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The 1¢ Book

August 18, 2009

I’ve always been a big fan of the bargain bins of the bookstores I shopped. Some of my favorite authors, I’ve discovered for no better reason than I was able to snag a hardcover for $3.99 or a paperback even cheaper. I’ve stumbled upon John Varley, Christopher Moore, Jack Whyte, Joseph Heller and Michael Crichton this way. So I’m no stranger to good values at the bookstore. But today I lucked into a deal to beat all deals.

Jeni starts a new semester on Monday, and for her history class she needed The Worst Hard Time, by Timothy Egan. So as I headed out for a quick trip for groceries, I thought I’d be nice and run by the nearby Borders and pick it up for her. The book was easy to find, even among the relative mess of the reorganizing that Borders is undertaking. Book in hand, I looked around for 20 minutes or so, and even though I found plenty of other books that would have been worth buying, taking into account my current lack of funds along with the absurd pile of books I still have to read, I decided to stick with just my single purchase.

eganBut when the cashier rang up the book the computer alerted her that there was an identical copy of the book in one of the bargain bins. So off she went to locate it for me. She returned with the book to the right, marked down nicely from $14.95 to $3.99.

But when she rang up that book, there was a small problem. Oh well, I thought, it was too good to be true. So I waited as she called over the manager for an override. I guessed that there was some sort of error in the computer and that I would indeed be paying full price. The cashier and the manager discussed the intricacies of pricing books in the bargain section while looking the book over. Finally the manager said, “That price is probably right, all the stuff out front was marked down.”

I took this to mean that I’d get the book for $3.99 after all. I did what must have been a classic Looney Tunes double take when she gave me the grand total of 1¢.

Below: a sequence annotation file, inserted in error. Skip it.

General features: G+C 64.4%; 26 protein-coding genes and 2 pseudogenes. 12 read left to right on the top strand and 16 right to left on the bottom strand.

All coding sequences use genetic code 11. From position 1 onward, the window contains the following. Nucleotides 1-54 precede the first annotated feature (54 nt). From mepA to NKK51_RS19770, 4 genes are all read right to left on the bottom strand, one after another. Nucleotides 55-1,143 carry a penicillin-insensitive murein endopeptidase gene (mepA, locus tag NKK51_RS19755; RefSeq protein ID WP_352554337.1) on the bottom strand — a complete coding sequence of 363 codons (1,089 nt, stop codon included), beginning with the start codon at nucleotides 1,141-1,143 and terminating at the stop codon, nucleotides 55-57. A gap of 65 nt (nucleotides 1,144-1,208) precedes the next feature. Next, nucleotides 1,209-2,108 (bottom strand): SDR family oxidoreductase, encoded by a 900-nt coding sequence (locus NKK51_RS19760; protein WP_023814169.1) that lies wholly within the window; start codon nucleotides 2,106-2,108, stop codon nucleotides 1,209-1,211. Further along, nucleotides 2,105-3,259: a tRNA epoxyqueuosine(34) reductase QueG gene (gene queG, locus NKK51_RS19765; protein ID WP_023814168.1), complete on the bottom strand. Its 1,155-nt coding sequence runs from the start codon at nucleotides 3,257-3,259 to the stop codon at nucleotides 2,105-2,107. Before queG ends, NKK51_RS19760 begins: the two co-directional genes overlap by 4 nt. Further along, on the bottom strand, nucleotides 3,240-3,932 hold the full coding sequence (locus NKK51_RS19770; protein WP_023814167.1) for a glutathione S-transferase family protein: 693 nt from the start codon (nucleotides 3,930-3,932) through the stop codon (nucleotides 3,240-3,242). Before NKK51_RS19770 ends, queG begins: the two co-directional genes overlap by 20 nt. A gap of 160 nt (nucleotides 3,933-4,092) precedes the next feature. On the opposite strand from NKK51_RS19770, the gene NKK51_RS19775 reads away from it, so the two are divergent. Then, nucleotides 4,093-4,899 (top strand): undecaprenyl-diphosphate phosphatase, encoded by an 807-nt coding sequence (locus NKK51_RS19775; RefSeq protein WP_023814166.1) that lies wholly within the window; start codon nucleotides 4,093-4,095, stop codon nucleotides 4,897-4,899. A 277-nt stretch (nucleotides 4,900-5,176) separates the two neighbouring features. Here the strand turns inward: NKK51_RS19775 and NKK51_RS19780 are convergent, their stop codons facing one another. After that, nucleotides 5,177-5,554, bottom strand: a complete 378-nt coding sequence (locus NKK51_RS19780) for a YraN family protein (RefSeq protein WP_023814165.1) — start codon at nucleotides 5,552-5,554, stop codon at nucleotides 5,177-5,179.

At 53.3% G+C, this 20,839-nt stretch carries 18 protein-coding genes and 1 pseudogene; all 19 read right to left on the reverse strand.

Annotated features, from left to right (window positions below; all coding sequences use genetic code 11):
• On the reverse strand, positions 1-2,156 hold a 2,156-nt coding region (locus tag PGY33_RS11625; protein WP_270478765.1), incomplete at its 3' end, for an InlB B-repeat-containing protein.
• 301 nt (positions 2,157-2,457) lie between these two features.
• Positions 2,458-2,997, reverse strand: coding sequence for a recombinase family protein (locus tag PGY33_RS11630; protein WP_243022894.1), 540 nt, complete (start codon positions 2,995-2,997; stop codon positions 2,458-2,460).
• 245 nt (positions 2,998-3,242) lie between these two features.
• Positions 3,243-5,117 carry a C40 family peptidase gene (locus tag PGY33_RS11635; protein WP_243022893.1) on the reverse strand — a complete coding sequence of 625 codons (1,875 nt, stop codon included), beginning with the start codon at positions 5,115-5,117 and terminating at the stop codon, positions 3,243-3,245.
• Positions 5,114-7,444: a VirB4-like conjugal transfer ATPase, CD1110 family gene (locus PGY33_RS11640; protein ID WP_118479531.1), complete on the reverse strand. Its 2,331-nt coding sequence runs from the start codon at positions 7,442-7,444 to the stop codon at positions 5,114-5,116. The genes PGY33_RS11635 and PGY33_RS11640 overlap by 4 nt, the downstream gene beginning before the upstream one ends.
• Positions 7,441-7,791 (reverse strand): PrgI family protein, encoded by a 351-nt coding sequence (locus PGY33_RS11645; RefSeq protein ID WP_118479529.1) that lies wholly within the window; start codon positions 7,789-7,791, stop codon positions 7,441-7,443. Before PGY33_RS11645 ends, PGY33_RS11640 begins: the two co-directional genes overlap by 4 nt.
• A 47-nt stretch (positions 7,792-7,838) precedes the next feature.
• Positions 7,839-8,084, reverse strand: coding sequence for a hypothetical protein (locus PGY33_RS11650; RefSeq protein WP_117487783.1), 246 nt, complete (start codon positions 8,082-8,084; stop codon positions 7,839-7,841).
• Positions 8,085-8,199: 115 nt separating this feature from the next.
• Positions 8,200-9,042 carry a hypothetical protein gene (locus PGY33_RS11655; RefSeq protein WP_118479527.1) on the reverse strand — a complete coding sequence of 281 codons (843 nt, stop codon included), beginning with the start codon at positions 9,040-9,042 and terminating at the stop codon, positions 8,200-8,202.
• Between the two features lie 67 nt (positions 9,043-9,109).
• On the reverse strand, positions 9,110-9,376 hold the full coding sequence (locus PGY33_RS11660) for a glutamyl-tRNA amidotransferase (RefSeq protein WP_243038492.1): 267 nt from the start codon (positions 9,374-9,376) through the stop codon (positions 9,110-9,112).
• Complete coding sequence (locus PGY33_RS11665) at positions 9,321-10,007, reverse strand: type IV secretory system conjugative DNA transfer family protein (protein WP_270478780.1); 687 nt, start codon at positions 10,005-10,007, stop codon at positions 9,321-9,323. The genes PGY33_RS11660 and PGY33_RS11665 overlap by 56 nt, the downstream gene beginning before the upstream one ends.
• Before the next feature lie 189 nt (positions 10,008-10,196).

Yes, that’s right: 1¢.

I kept the receipt because, well I’ve never actually had a receipt for anything that cost 1¢. Plus I secretly suspected that I’d get stopped and arrested on the way out.

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This content was originally posted on my own blog—a practice I don’t make a habit of. However, a computer crash (thank you Windows Update) at 2:00 AM drained the last of my patience. My post questioning the existing division lines of genres will have to wait until next week.
3 Comments
  1. August 18, 2009 1:37 am

    Do you guys have 1c pieces. In Australia, they’d round that down to $0.00…that’s kind of like a free book.

  2. August 18, 2009 2:59 am

    Agreed Benjamin. I’d love to see something I bought at Borders get rung up for 1c. I just can’t imagine that happening here.

    And on the topic of bargain buys … I got copies of Portrait of Dorian Gray and Frankenstein in the bargain bin at Fosseys (a variety store which no longer exists in Australia as far as I know) in Forbes – can’t remember how much they were now but I wasn’t actually earning money at the time so it was possible they were bought with my last $10.00 with some change to blow at the bakery next door. I still have then with their oil thumbed pages from reading them during wheat harvest.

    I also came by Nick Earls via a deal table – where I got a Ben Elton omnibus as well as the Nick Earls book. We have a book store called QBD (Queensland Book Discounters) which has tables and tables of discounted books. I have read that if your book happens to end up on one of these tables and you were paid an advance – that your publisher can actually demand back part of your advance because it is based on a percentage of projected sales.

    So while I love a bargain – part of me feels a little bad now buying stuff off these tables.

  3. janflora permalink
    August 21, 2009 10:31 am

    WoW! i love a good deal! Great story. I did not know that about the author’s advance, though. I love the bargain tables, especially because I tend to buy so many books, i need to budget, and figured that it is better to have a book bought and read than shipped back to storage and ignored. I knew the stores couldn’t be getting much from these books, but did not think the authors would actually have to pay for them! That is disappointing.

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